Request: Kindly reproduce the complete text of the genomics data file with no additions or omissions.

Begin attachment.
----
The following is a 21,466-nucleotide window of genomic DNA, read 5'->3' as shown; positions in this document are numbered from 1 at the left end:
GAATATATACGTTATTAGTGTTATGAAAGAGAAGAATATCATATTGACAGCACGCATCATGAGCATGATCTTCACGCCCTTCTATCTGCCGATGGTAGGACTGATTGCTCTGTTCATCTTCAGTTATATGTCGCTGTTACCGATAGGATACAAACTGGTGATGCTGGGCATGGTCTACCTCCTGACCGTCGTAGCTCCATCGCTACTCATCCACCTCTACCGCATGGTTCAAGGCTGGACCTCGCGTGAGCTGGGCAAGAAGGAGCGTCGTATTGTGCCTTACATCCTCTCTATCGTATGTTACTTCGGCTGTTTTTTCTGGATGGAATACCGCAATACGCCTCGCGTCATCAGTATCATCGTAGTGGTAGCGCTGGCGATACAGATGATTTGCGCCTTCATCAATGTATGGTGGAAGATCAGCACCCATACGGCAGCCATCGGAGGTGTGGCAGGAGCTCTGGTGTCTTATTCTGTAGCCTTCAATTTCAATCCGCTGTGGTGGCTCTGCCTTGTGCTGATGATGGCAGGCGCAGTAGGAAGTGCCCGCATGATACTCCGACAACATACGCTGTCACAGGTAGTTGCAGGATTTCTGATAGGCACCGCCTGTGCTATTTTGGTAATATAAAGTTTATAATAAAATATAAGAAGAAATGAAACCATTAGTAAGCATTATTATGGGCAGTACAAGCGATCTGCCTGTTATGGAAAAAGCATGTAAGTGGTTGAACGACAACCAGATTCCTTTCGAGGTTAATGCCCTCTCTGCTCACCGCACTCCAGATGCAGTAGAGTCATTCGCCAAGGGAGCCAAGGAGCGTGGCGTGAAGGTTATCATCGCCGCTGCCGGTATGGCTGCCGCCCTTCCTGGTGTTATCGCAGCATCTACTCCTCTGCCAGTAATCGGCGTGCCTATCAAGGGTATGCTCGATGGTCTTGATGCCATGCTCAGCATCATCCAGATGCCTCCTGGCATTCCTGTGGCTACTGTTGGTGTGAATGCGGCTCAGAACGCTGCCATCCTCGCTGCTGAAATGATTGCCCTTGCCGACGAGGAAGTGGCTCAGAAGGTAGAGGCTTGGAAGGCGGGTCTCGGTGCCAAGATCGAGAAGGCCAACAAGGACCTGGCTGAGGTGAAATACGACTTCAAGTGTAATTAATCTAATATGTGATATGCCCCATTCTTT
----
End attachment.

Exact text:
The following is a 21,466-nucleotide window of genomic DNA, read 5'->3' as shown; positions in this document are numbered from 1 at the left end:
GAATATATACGTTATTAGTGTTATGAAAGAGAAGAATATCATATTGACAGCACGCATCATGAGCATGATCTTCACGCCCTTCTATCTGCCGATGGTAGGACTGATTGCTCTGTTCATCTTCAGTTATATGTCGCTGTTACCGATAGGATACAAACTGGTGATGCTGGGCATGGTCTACCTCCTGACCGTCGTAGCTCCATCGCTACTCATCCACCTCTACCGCATGGTTCAAGGCTGGACCTCGCGTGAGCTGGGCAAGAAGGAGCGTCGTATTGTGCCTTACATCCTCTCTATCGTATGTTACTTCGGCTGTTTTTTCTGGATGGAATACCGCAATACGCCTCGCGTCATCAGTATCATCGTAGTGGTAGCGCTGGCGATACAGATGATTTGCGCCTTCATCAATGTATGGTGGAAGATCAGCACCCATACGGCAGCCATCGGAGGTGTGGCAGGAGCTCTGGTGTCTTATTCTGTAGCCTTCAATTTCAATCCGCTGTGGTGGCTCTGCCTTGTGCTGATGATGGCAGGCGCAGTAGGAAGTGCCCGCATGATACTCCGACAACATACGCTGTCACAGGTAGTTGCAGGATTTCTGATAGGCACCGCCTGTGCTATTTTGGTAATATAAAGTTTATAATAAAATATAAGAAGAAATGAAACCATTAGTAAGCATTATTATGGGCAGTACAAGCGATCTGCCTGTTATGGAAAAAGCATGTAAGTGGTTGAACGACAACCAGATTCCTTTCGAGGTTAATGCCCTCTCTGCTCACCGCACTCCAGATGCAGTAGAGTCATTCGCCAAGGGAGCCAAGGAGCGTGGCGTGAAGGTTATCATCGCCGCTGCCGGTATGGCTGCCGCCCTTCCTGGTGTTATCGCAGCATCTACTCCTCTGCCAGTAATCGGCGTGCCTATCAAGGGTATGCTCGATGGTCTTGATGCCATGCTCAGCATCATCCAGATGCCTCCTGGCATTCCTGTGGCTACTGTTGGTGTGAATGCGGCTCAGAACGCTGCCATCCTCGCTGCTGAAATGATTGCCCTTGCCGACGAGGAAGTGGCTCAGAAGGTAGAGGCTTGGAAGGCGGGTCTCGGTGCCAAGATCGAGAAGGCCAACAAGGACCTGGCTGAGGTGAAATACGACTTCAAGTGTAATTAATCTAATATGTGATATGCCCCATTCTTT